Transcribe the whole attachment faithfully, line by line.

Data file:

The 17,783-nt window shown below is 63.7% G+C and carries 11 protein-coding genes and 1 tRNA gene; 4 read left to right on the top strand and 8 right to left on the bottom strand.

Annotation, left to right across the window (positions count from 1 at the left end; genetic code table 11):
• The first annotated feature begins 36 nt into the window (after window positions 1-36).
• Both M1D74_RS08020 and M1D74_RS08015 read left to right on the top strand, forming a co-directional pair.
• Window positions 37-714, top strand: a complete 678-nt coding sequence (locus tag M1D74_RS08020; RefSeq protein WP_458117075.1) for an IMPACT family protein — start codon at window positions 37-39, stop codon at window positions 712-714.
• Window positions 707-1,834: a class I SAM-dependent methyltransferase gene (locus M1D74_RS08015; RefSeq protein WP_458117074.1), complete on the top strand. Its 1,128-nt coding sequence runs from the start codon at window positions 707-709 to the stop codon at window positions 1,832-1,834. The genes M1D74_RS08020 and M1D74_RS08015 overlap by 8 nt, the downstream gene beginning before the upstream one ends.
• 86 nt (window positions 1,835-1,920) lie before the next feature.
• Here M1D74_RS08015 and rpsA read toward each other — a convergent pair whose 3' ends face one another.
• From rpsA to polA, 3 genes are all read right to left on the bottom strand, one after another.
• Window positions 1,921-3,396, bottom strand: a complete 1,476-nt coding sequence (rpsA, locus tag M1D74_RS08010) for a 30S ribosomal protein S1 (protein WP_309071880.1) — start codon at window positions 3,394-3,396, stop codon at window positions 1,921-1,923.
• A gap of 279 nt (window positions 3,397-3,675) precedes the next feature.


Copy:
The 17,783-nt window shown below is 63.7% G+C and carries 11 protein-coding genes and 1 tRNA gene; 4 read left to right on the top strand and 8 right to left on the bottom strand.

Annotation, left to right across the window (positions count from 1 at the left end; genetic code table 11):
• The first annotated feature begins 36 nt into the window (after window positions 1-36).
• Both M1D74_RS08020 and M1D74_RS08015 read left to right on the top strand, forming a co-directional pair.
• Window positions 37-714, top strand: a complete 678-nt coding sequence (locus tag M1D74_RS08020; RefSeq protein WP_458117075.1) for an IMPACT family protein — start codon at window positions 37-39, stop codon at window positions 712-714.
• Window positions 707-1,834: a class I SAM-dependent methyltransferase gene (locus M1D74_RS08015; RefSeq protein WP_458117074.1), complete on the top strand. Its 1,128-nt coding sequence runs from the start codon at window positions 707-709 to the stop codon at window positions 1,832-1,834. The genes M1D74_RS08020 and M1D74_RS08015 overlap by 8 nt, the downstream gene beginning before the upstream one ends.
• 86 nt (window positions 1,835-1,920) lie before the next feature.
• Here M1D74_RS08015 and rpsA read toward each other — a convergent pair whose 3' ends face one another.
• From rpsA to polA, 3 genes are all read right to left on the bottom strand, one after another.
• Window positions 1,921-3,396, bottom strand: a complete 1,476-nt coding sequence (rpsA, locus tag M1D74_RS08010) for a 30S ribosomal protein S1 (protein WP_309071880.1) — start codon at window positions 3,394-3,396, stop codon at window positions 1,921-1,923.
• A gap of 279 nt (window positions 3,397-3,675) precedes the next feature.